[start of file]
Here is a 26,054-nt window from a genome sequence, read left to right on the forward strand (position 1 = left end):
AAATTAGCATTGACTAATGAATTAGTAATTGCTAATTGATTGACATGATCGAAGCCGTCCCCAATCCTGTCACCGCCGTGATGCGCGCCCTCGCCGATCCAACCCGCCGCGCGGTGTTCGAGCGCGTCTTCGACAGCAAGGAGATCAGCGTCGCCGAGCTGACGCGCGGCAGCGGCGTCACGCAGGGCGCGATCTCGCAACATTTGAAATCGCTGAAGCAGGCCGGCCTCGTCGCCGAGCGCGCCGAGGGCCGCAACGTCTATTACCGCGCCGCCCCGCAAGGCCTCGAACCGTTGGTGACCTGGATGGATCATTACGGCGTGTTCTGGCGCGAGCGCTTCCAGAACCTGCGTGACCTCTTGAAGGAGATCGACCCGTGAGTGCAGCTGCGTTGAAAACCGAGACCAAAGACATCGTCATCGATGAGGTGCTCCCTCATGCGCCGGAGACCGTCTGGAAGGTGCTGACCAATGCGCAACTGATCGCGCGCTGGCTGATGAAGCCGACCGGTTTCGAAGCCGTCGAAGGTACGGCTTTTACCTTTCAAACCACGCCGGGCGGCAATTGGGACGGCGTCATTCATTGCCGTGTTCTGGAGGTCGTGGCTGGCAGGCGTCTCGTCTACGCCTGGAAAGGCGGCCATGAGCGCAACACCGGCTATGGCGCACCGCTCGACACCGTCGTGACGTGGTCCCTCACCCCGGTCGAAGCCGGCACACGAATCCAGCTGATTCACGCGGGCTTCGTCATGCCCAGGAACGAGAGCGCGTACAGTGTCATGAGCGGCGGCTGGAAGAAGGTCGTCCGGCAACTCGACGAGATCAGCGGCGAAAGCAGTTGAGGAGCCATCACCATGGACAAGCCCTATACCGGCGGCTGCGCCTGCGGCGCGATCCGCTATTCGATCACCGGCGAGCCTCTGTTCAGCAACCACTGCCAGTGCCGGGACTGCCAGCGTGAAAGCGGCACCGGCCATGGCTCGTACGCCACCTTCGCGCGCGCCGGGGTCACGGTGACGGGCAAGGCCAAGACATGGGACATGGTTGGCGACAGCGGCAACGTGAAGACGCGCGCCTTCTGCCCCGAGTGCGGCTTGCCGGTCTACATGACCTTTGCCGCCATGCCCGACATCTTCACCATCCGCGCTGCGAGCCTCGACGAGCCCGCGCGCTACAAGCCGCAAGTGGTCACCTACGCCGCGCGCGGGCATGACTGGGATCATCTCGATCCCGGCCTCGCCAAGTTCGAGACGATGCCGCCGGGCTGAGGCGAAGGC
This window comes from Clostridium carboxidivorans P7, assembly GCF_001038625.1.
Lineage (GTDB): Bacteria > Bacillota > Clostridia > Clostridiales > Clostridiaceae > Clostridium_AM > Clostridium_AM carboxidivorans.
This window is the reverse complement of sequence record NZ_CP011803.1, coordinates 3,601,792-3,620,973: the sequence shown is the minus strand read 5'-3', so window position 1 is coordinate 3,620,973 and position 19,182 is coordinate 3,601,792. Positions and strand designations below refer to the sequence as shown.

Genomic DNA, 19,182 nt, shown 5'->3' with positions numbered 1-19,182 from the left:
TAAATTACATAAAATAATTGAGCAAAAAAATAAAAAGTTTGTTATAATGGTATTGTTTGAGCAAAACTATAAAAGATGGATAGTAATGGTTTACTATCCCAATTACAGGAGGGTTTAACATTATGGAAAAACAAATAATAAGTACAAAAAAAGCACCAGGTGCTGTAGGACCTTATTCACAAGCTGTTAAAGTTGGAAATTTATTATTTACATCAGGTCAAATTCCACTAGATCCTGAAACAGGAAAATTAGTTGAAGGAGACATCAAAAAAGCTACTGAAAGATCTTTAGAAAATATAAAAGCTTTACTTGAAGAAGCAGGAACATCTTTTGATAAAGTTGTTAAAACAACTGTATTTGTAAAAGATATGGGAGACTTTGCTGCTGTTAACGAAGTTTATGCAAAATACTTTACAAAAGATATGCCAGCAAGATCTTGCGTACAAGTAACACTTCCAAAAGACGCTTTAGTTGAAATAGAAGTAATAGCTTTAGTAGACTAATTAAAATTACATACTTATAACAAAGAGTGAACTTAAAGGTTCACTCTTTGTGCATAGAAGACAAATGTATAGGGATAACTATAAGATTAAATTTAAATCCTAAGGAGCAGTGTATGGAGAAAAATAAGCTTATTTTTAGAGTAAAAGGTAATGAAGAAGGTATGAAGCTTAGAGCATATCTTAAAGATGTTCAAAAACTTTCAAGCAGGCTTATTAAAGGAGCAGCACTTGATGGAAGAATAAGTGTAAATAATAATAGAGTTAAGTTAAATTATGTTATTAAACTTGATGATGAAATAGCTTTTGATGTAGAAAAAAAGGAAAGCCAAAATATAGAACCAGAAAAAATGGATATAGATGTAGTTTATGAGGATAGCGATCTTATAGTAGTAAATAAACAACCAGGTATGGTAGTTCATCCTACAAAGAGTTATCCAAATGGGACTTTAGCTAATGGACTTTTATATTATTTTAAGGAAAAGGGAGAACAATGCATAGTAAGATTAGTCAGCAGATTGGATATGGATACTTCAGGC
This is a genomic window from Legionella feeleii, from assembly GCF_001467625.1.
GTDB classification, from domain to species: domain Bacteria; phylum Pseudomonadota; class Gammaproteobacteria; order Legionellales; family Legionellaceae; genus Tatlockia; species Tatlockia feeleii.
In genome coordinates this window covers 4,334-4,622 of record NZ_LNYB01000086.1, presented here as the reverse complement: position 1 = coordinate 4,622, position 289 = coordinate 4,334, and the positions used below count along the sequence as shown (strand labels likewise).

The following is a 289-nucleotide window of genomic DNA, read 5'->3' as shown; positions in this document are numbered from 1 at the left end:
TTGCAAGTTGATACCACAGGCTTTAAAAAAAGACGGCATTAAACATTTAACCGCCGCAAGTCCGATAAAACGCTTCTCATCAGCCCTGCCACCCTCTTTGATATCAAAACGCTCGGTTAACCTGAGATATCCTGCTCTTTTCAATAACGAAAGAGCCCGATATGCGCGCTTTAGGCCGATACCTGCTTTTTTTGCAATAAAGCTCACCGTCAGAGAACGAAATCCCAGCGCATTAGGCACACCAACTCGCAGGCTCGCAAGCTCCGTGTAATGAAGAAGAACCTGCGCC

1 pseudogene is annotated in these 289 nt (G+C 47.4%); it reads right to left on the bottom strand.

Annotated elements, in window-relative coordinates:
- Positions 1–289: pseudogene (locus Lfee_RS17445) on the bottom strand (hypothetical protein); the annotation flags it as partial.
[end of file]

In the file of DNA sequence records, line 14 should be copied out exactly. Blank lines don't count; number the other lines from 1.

Annotated elements, in window-relative coordinates: